Not being snarky, actually curious about what the setup is there.

The city council owned the property, and it was subsidized... after a year, they said it had been vacant for too long and other people who would actually live there should be able to rent it, so they evicted her. The stuff was sold because her family didn't have a place to put it all. The council's official position was that if someone from her family lived there three days a week, they could keep the subsidized place, but nobody was available to do even that much. It is a really sucky situation for all involved, but the council has to consider not just the person who lived in the house, but the people struggling to get by who also really needed some subsidized housing. It doesn't seem (from the article) like anyone was particularly hasty in their decision to evict her.
 
The new, also subsidized, first floor flat... this should take little explanation (I've become all too familiar with mobility challenges) in a lot of apartment buildings, they will make the first floor handicap accessible (the lady is in a motorized wheelchair and very much needs that accessibility)... they do that because it is cheaper to have handicap accessible first floor, then use stairs for higher floors than to install/maintain elevators. Also, in terms of subsidized housing facilities, by housing multiple people in need of health services in the same building, they make it more cost effective to have doctors, nurses, and other home health professionals (sometimes just people to help with things like cooking or baths) to ...


In the UK, the "first floor" is what we call the second floor. What we call the "first floor" here in the US is known as the "ground floor" in the UK. Hence the part about her being trapped during the fire. Now THAT was a stupid decision on the part of the council: Hmm, we have a wheelchair- bound woman... let's put her upstairs, where she's stuck if a fire breaks out because the elevators shut down! BRILLIANT!
 
2013-04-01 07:15:28 PM  

Abacus9: The elevator is disabled in the event of a fire. How is she supposed to get downstairs?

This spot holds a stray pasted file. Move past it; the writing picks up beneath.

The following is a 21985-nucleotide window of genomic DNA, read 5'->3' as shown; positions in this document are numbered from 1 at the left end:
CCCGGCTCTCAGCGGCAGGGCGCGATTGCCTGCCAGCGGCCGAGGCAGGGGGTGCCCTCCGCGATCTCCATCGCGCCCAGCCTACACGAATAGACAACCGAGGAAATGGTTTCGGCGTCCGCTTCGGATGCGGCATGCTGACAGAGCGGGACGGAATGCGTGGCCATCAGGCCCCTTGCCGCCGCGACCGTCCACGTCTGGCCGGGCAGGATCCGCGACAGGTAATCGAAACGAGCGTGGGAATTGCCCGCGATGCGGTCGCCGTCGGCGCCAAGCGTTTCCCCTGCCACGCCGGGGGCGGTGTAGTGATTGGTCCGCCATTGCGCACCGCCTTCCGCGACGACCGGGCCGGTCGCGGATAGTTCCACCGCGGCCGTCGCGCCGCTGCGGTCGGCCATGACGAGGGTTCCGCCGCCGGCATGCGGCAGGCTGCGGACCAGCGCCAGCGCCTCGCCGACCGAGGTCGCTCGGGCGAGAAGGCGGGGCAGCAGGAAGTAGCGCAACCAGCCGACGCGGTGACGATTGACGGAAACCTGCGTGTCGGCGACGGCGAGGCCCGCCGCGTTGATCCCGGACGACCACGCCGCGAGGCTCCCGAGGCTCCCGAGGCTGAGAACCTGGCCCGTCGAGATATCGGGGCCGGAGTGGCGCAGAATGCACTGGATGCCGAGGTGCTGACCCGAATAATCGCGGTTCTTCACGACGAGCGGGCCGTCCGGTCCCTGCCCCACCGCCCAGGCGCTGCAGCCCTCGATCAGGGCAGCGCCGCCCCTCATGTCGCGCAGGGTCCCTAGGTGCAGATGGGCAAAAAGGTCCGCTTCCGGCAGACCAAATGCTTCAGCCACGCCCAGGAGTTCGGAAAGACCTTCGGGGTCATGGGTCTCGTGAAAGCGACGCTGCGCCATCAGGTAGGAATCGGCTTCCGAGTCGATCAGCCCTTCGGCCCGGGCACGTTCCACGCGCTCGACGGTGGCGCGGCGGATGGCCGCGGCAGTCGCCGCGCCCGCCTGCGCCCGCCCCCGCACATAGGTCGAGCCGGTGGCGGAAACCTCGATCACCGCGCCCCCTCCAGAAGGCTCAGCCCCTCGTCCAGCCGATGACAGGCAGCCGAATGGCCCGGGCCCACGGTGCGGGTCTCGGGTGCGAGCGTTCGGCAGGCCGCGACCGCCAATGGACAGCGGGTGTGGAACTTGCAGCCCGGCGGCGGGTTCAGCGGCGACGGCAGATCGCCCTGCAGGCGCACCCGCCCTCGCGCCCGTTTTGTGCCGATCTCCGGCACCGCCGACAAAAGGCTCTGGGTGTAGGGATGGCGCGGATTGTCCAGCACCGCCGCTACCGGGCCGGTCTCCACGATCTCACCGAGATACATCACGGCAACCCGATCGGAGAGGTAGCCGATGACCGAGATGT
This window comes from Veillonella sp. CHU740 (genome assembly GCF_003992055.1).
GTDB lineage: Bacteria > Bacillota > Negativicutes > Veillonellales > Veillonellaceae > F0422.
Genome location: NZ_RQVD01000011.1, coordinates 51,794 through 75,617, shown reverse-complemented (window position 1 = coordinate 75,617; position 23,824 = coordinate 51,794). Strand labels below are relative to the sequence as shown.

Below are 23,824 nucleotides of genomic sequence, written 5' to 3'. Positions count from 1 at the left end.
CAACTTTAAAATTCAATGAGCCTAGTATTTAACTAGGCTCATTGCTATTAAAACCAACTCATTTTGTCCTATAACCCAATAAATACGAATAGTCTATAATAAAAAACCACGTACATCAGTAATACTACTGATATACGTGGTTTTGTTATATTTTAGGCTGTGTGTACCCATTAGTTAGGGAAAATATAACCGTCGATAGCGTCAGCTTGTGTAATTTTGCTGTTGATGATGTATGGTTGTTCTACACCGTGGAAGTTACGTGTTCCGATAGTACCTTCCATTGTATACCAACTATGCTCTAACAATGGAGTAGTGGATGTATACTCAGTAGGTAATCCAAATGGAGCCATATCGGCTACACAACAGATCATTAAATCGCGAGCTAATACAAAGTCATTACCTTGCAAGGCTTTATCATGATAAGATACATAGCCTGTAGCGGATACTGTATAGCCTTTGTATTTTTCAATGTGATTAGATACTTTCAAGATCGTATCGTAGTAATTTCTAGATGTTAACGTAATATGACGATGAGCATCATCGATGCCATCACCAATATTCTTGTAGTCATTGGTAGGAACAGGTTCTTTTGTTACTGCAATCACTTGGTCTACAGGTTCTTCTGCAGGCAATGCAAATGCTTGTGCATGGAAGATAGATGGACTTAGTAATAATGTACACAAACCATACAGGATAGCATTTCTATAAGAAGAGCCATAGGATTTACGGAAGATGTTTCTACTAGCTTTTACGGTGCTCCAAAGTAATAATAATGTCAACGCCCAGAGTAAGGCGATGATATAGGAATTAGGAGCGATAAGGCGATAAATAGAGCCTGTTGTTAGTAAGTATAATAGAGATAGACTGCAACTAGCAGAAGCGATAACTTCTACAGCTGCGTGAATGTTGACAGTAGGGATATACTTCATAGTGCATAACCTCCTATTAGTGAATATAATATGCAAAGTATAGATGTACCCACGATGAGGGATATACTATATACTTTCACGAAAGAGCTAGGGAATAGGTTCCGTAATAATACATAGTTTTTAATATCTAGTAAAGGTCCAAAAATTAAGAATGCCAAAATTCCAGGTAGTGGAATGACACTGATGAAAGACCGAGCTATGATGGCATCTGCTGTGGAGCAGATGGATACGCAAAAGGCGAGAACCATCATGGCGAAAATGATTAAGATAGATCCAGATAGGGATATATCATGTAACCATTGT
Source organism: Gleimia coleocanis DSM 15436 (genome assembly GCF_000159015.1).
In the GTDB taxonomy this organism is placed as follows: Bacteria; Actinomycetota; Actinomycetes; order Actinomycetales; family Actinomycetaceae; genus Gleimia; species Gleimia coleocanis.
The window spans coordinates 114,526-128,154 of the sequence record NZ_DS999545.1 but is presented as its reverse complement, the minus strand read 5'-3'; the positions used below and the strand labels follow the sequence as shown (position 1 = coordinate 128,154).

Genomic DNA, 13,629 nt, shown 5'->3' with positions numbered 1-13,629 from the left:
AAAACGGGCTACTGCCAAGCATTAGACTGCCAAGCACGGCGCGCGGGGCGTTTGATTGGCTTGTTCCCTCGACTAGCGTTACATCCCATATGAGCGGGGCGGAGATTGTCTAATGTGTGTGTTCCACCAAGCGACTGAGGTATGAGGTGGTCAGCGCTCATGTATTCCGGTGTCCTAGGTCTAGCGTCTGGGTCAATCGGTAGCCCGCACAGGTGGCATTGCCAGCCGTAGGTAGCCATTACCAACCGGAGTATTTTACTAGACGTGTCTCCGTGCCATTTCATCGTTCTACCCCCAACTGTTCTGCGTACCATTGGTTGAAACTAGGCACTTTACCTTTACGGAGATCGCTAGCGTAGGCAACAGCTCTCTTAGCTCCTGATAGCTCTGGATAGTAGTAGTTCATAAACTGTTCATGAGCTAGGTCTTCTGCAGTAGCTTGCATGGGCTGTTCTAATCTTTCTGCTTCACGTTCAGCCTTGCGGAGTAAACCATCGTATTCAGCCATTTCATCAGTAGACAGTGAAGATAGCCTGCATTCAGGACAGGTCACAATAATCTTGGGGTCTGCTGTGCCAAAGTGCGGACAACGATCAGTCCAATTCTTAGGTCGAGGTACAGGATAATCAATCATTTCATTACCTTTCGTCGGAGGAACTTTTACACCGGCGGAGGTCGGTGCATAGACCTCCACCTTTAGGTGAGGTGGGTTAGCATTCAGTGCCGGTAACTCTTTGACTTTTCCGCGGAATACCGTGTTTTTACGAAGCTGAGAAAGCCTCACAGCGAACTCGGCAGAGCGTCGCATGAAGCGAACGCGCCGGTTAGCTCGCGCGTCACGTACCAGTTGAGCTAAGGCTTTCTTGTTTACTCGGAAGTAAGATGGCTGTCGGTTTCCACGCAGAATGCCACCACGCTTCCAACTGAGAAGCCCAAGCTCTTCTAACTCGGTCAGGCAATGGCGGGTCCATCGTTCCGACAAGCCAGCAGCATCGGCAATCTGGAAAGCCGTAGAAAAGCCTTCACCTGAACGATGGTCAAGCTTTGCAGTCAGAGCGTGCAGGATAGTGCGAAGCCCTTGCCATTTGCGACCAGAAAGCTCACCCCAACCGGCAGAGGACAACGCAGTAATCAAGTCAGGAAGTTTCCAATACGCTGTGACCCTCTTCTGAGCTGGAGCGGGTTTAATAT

She isn't. That's the point of refuges, fireproof materials, sprinklers and so on. In my office building, for example, every floor has a fire refuge for mobility-impaired people. The fire brigade know exactly where these places are and are equipped to get people out of them if necessary.

Wheelchairs need not be confined to the ground floor.
 
2013-04-01 08:12:25 PM  

Greek: firefly212: wygit: I'm not sure how things work in Britain, but how did the Council get to kick her out?
Did she own it? Was it a subsidized flat? Was she not paying rent?
If you had an apartment here in the states and you were in the hospital for 14 months without anyone making arrangements to pay the rent, you'd come back and find all your possessions had been sold to pay the back rent, and someone else living there.
 
Not being snarky, actually curious about what the setup is there.

The city council owned the property, and it was subsidized... after a year, they said it had been vacant for too long and other people who would actually live there should be able to rent it, so they evicted her. The stuff was sold because her family didn't have a place to put it all. The council's official position was that if someone from her family lived there three days a week, they could keep the subsidized place, but nobody was available to do even that much. It is a really sucky situation for all involved, but the council has to consider not just the person who lived in the house, but the people struggling to get by who also really needed some subsidized housing. It doesn't seem (from the article) like anyone was particularly hasty in their decision to evict her.
 
The new, also subsidized, first floor flat... this should take little explanation (I've become all too familiar with mobility challenges) in a lot of apartment buildings, they will make the first floor handicap accessible (the lady is in a motorized wheelchair and very much needs that accessibility)... they do that because it is cheaper to have handicap accessible first floor, then use stairs for higher floors than to install/maintain elevators. Also, in terms of subsidized housing facilities, by housing multiple people in need of health services in the same building, they make it more cost effective to have doctors, nurses, and other home health professionals (sometimes just people to help with things like cooking ...


Please pardon my cultural misunderstanding on that one.... I certainly do hope they have the same fire codes for disabled housing over there that they have over here.
 
2013-04-02 12:22:34 AM  

orbister: Abacus9: The elevator is disabled in the event of a fire. How is she supposed to get downstairs?

She isn't. That's the point of refuges, fireproof materials, sprinklers and so on. In my office building, for example, every floor has a fire refuge for mobility-impaired people. The fire brigade know exactly where these places are and are equipped to get people out of them if necessary.

Wheelchairs need not be confined to the ground floor.


This wasn't some fancy office, it was government-run housing/apartment. They probably don't have a fire refuge.